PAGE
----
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The Impact of STEM Ambassadors: Narrative report

Published: Jul 9, 2021 4 min read


STEM Learning’s Evaluation team, thanks to the work of Research Toolkit, have just released an independent investigation of the impact of the STEM Ambassadors programme, digging deeper into the outcomes for all involved.

The result is a 360-degree look at the programme which highlights the advantages for everyone involved and explores the connections between schools, students, the STEM Ambassadors who volunteer their time, and the employers who take part.

The research covered a broad range of schools from a diverse set of locations. Primary and secondary schools were included, with recent Ofsted reports ranging from ‘excellent’ to ‘needs improvement’. The students were from a wide range of backgrounds too, including some schools with a high proportion of pupils receiving free school meals and some with a significant number of pupils for whom English is not their first language. The range of employers involved was also diverse, including engineering firms, an insurance brokers, the RAF, and a university.

“In the past 80% said they wanted to be Youtubers, vets, footballers or gamers. After our first visit to SPTS we interviewed our children again and they are now considering career changes.”
(Teacher, St Julian’s Primary, Newport)

Even with such a broad sample, some consistent themes came up again and again when interviewing those involved. .  Both schools and Ambassadors frequently mentioned that they aimed to improve girls’ access to STEM subjects and careers, and STEM Ambassadors were found to have used a number of innovative and engaging projects to do this. Another issue that goes hand in hand with the issue of gender equality is the need to transform stereotypical pictures of what a scientist, engineer or other STEM professional does, and the type of person who might take up this job. Throughout the report there is a consistent theme of STEM Ambassadors helping raise the aspirations of pupils, and broaden their idea of who may find value or enjoyment from studying STEM subjects.

“It helped us to think more positively about STEM subjects ... I learned the importance of STEM within business, not just maths.”
(Student, St Angela’s Ursuline School, Newham)

 “It is helpful to promote what the RAF do because they are helping to smash the gender stereotypes associated with engineering.” 
(STEM Ambassador, RAF Youth and STEM Team)

The report also highlights some debate around whether STEM Ambassadors should run activities for pupils while they are at primary school. Some employers and Ambassadors found that these sessions with younger children are more of a challenge, and some volunteers needed more support to know how to best communicate their subject to a primary audience. However, the benefits of enthusing children with an appreciation of STEM while they are still at primary school was seen to far outweigh any challenges.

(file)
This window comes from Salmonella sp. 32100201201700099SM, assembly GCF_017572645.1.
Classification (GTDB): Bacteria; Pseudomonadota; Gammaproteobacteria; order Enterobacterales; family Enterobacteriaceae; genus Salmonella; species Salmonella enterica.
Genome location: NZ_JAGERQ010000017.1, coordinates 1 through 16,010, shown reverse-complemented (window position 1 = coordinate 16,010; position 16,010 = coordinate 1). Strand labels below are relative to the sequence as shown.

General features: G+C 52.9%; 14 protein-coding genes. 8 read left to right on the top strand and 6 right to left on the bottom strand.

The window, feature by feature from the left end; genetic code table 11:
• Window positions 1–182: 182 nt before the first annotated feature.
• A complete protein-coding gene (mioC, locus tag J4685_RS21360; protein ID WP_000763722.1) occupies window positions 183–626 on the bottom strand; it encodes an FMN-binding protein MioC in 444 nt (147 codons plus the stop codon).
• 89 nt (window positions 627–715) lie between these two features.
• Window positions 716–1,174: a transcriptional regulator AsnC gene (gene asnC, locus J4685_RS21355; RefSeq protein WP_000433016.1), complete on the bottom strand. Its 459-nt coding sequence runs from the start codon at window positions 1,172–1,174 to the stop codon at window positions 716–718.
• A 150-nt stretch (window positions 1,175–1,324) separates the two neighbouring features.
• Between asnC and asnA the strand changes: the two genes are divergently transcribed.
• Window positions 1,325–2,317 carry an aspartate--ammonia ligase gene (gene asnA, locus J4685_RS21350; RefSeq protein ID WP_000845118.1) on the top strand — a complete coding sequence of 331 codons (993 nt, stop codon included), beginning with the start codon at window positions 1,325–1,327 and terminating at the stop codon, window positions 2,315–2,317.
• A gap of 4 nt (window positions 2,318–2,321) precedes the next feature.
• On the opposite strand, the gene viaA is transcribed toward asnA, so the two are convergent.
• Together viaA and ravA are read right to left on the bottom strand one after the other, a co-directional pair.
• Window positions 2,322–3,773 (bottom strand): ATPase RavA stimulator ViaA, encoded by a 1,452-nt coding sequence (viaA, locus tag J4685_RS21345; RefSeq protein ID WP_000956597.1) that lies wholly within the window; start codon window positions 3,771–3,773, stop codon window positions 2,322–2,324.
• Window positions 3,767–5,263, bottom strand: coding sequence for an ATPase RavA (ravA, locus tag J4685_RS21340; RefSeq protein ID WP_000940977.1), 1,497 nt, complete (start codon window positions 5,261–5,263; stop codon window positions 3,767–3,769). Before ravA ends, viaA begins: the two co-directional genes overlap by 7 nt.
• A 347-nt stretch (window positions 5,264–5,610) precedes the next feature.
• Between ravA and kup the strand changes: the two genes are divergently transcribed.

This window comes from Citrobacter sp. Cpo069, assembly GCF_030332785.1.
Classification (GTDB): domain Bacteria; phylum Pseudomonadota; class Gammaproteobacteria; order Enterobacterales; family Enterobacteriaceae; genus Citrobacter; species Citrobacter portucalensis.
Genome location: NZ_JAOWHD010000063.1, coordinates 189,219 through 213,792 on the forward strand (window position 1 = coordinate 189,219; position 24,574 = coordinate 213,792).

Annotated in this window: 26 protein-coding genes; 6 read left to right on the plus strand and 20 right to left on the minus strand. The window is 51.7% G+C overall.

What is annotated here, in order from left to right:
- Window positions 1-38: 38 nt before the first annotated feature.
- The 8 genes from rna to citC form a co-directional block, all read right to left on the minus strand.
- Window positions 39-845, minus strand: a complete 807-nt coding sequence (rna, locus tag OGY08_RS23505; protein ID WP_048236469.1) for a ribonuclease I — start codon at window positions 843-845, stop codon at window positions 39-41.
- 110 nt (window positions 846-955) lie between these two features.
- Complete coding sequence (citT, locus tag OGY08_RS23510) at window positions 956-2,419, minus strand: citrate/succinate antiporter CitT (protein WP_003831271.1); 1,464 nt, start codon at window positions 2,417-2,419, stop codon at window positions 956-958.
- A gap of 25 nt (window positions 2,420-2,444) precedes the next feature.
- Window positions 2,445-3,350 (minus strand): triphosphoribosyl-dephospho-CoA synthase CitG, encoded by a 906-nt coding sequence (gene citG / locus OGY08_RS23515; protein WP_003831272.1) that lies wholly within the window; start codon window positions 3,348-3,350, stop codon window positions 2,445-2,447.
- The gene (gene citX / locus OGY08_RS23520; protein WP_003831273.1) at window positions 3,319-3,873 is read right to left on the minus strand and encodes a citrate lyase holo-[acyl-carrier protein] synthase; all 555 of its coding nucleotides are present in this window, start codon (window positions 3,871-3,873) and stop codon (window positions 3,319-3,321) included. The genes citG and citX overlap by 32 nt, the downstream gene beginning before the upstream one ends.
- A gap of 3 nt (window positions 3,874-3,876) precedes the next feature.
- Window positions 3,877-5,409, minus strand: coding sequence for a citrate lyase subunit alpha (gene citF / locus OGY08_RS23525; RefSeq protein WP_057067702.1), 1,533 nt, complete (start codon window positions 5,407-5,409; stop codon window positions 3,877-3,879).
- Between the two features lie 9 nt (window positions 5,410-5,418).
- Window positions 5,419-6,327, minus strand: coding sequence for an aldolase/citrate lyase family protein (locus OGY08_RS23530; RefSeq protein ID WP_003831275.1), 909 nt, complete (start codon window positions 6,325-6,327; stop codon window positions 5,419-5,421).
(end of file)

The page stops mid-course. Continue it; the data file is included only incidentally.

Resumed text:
“It needs to start when they are infants. By the time they’ve got to me they’ve already got quite fixed ideas about things. I try to influence them towards different things and encourage them towards subjects you know they are going to be good at and enjoy.”
(Teacher, Rangeworthy Church of England Primary School)

As the investigation was undertaken during the COVID-19 pandemic, the report also discusses how employers and schools have responded, in particular by running STEM enrichment activities online, including using video calls or creating pre-recorded resources. While online events can lack the ‘wow’ factor of something like a site visit for students, some benefits to online activities were highlighted. For example, they enabled STEM Ambassadors to interact with more young people in a broader range of locations. It also allowed for more efficient use of employers’ time and resources, ultimately impacting more students than could be reached by a face-to-face session.

“We haven’t really done anything virtual before. We thought we would be more comfortable with the in-person setting but we found the virtual setting was more engaging than we thought.”
(STEM Ambassador, Willis Towers Watson)

Finally, many of the employers interviewed saw a real advantage from engaging with the STEM Ambassador programme, particularly the infrastructure, resources and national support provided by STEM Learning.

With such a wealth of testimonials presented in the report, this is just a snapshot of what was found.